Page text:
7. Vibratome blade should be at a 20-22° angle. Start vibratome (oscillation should be set at maximum amplitude) and move stage up towards the blade so that the top of the tissue is parallel with the blade before slicing.
  8. Quickly move blade towards brainstem tissue. Slow down considerably just prior to blade contact with tissue.
  9. Begin slicing tissue with slowest possible forward motion. Once through the entire coronal section of tissue, gently move slice away from the blade with a brush or a broken glass, fired polished pipette, fit at one end with a rubber bulb.
  10. Lower stage in 300-500 μm steps and slice again. Repeat until anatomical signatures are visible in brainstem tissue. At this time, slice brainstem tissue containing auditory structures at 200-1000 μm thicknesses, depending on the age of tissue and experimental needs.
  11. Carefully maintain usable slices in the order of slicing, i.e., the 1st slice represents the most caudal region of the circuit (low-frequency sound processing) and the last slice represents the most rostral section (high-frequency processing)*.
    *Note: for placement of slices for culture use, go to section 6. For in-vitro physiology storage, see next section.

5. Slice Storage for in-vitro Physiology

  1. Depending on the age of the chicken embryo and the thickness of the slice, each animal should provide 1 to 6 slices.
  2. Gently place individual slices in chamber using fire polished glass pipette fitted at one end with a rubber bulb. Chamber should be numbered. Place only one slice per well, in order to maintain some tonotopic specificity (e.g., most caudal slice in chamber 1 and the most rostral slice in the last chamber). Chamber should be filled with ACSF and continuously bubbled with a mixture of 95% O2 / 5% CO2 (pH 7.4, osmolarity 295-310 mOsm/l).
  3. Allow slices to equilibrate by placing the chamber into a warm bath (36° C) for approximately 1 hour.
  4. Remove chamber from warm bath and allow to rest at room temperature for approximately ½ hour.
  5. After ½ hours at room temperature, slices can be transferred from the holding chamber to a ~0.5 mL recording chamber mounted on a microscope for electrophysiological experiments.
  6. Slices can be used for up to ~6 hours after removal from the warm bath.

6. Preparation of Organotypic Slice Cultures 8

  1. Immediately following the slicing procedure (see Section 6) transfer slices with ~500 μL ACSF using a fire polished glass pipette fitted at one end with a rubber bulb to a 48 well plate on ice. One slice per well*.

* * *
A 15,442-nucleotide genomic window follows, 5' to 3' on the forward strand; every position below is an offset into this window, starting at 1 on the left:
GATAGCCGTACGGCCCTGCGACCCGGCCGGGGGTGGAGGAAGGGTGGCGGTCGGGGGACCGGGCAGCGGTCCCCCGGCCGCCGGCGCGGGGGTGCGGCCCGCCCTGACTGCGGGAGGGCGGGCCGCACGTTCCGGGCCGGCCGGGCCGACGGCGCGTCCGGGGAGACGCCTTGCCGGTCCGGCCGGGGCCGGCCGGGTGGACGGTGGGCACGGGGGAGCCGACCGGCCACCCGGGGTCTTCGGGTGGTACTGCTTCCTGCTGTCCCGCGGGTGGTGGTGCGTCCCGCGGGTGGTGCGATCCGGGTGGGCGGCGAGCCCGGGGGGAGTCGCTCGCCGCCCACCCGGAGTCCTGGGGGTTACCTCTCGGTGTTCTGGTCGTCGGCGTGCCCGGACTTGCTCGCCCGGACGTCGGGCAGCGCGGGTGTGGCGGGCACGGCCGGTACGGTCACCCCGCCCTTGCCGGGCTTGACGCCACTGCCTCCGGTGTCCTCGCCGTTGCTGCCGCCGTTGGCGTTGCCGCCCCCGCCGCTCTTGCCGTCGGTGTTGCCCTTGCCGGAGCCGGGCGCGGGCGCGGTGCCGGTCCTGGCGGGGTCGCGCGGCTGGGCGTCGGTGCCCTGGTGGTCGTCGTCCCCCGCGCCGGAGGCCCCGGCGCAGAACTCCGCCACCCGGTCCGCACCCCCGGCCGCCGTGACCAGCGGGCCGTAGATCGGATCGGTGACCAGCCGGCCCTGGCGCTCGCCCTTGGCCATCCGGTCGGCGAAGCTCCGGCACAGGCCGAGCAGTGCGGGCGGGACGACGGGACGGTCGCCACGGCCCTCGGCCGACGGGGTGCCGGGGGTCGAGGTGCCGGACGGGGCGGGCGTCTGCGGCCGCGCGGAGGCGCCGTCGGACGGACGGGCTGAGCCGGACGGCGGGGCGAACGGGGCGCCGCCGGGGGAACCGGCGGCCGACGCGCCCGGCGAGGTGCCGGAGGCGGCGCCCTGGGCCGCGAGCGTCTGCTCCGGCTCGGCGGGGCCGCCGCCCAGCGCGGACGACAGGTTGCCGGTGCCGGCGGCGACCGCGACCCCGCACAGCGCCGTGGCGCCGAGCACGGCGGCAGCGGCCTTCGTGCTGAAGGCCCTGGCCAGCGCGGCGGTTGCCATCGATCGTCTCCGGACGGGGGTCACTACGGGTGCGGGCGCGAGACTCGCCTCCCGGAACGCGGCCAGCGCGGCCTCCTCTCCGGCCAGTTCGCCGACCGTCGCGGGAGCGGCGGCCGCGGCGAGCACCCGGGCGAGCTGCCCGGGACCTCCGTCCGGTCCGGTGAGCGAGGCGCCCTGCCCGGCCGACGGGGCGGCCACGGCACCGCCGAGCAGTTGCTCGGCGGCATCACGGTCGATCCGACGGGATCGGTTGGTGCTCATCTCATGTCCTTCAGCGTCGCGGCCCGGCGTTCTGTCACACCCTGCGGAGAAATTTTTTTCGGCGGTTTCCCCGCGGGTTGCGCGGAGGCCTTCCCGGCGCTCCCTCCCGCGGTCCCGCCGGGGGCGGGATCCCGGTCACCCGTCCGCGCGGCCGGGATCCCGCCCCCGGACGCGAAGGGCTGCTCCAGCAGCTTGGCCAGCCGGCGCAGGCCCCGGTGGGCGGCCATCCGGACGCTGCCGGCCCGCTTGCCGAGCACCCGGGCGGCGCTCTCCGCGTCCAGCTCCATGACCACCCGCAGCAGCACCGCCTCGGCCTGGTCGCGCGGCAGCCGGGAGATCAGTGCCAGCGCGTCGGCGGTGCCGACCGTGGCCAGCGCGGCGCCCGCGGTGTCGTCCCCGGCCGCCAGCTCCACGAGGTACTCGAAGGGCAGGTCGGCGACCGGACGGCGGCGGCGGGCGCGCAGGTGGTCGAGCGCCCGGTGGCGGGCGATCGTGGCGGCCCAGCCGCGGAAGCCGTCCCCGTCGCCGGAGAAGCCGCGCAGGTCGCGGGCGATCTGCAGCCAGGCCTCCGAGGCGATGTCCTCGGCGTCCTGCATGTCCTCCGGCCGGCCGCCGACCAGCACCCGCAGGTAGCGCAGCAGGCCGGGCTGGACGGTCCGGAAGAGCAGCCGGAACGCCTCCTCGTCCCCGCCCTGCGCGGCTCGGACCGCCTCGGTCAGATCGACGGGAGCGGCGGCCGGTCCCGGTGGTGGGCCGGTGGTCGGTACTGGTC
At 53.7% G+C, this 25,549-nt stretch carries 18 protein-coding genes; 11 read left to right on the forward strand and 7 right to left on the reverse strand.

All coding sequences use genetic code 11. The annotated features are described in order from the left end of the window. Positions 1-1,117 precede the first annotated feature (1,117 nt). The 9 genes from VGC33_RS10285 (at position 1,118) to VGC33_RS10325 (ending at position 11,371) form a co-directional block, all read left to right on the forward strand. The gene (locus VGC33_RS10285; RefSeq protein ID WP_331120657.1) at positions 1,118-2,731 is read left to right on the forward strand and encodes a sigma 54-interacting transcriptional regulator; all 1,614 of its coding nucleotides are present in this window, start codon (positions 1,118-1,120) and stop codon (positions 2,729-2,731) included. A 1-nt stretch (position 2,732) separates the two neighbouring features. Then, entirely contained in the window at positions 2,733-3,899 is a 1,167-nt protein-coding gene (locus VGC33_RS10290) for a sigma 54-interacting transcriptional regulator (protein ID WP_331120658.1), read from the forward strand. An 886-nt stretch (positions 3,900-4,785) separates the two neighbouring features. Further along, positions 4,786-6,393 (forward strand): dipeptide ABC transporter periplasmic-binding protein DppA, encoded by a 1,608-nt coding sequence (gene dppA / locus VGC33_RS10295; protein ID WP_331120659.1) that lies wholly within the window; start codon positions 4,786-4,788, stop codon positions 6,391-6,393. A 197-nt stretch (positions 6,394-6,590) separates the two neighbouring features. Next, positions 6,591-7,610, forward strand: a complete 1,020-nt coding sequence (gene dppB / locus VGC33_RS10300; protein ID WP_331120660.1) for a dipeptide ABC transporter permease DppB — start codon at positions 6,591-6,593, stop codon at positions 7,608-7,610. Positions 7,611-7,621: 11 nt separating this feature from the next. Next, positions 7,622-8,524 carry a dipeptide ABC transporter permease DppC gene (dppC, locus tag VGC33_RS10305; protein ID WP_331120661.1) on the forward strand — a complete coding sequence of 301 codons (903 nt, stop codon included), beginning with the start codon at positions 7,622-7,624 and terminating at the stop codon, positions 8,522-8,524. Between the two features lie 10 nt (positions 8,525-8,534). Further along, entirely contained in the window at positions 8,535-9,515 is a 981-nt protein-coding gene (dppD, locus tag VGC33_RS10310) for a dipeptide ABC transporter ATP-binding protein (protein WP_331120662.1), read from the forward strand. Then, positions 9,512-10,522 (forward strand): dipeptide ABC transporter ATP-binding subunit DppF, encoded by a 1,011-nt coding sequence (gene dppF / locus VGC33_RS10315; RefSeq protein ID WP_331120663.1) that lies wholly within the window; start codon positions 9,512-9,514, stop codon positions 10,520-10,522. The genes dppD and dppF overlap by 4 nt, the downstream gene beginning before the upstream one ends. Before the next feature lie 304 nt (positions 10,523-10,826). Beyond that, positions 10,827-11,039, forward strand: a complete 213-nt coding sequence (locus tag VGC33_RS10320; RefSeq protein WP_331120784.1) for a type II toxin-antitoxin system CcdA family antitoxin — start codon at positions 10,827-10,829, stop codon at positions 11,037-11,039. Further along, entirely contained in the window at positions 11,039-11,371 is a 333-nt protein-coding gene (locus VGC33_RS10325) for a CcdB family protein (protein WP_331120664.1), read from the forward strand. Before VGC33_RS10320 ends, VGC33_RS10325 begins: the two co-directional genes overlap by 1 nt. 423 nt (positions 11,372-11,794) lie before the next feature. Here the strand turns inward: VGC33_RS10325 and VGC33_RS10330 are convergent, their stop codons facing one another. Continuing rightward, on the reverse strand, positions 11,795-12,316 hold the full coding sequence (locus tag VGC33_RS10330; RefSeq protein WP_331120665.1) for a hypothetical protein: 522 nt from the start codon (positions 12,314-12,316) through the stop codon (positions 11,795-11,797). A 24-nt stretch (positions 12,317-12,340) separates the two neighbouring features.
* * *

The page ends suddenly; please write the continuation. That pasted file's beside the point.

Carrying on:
*Tip: Slices need to be at least 300 μm and up to 1000 μm thick.
  2. After slices have been collected, transfer the 48-well plate to the hood.
  3. Remove a 6-well plate containing culture medium out of the incubator and transfer it to the hood.
  4. Just prior to placing slices from a single brain onto membranes, place one of the prepared membrane inserts (see Section 2.2) into a well with culture medium. Make sure no air bubbles are present under membrane.
  5. Using a glass pipette, transfer a slice in a drop of ACSF onto the culture membrane and remove excess ACSF with a micropipette. Repeat for remaining slices (max 4 slices per membrane)*.
    *Tip: Make sure slices do not touch each other and place slices centrally on the membrane so that they don't touch the membrane rim.
  6. Repeat for as many brain slices as needed*.
    *Tip: If cultures are manipulated at a later time point, it might be advantageous to limit the amount of membranes to 3 per 6-well plate as to reduce the time the cultures are removed from the incubator.
  7. Change culture medium 3 times a week under a hood: Remove old medium with a vacuum tube with a sterile tip while membrane insert is lifted out of the well with a pair of forceps. Add 1 mL of fresh culture medium in well while membrane insert is lifted out of the well. When all medium is changed, put plate back into the incubator.

7. Representative Results:

Figure 1
Figure 1. Binaural circuitry of the chicken auditory brainstem. (A) Schematic of a coronal section and (B-F) in-vitro slice images of the chicken auditory brainstem. The circuit in (A) shows afferent excitatory inputs from the auditory nerve (AN) to nucleus magnocellularis (NM) and nucleus angularis (NA). NM projects bilateral excitatory inputs to nucleus laminaris (NL) on both sides of the brainstem. An inhibitory input from the superior olivary nucleus (SON) projects to NA, NM and NL. The in-vitro slices in (B-F) are sequential images (200 μm each) going from caudal (B) to rostral (F) of the chicken auditory brainstem, representing the low- to high-frequency regions, respectively. Circuitry is responsible for coding temporal properties of sound used primarily for sound localization. Scale bar in (B) = 500 μm and applies for images in (C-F). Arrows in (D) point to the single cell body layer of NL.

Figure 2
Figure 2. Cultured neurons develop normal physiologic response properties. Superimposed membrane voltage changes in response to hyperpolarizing and depolarizing current steps from acute (A&C) and cultured tissue at 4 (B) and 7 (D) days in culture (DIC). Note changes in hyperpolarizing voltage "sag", strong reduction in outward current, and single AP firing that develop similarly in the slice culture approach compared to age equivalent acute tissue. Current injections were 200 ms, steps of 50-100 pA. RMPs were between -55 and -60 mV.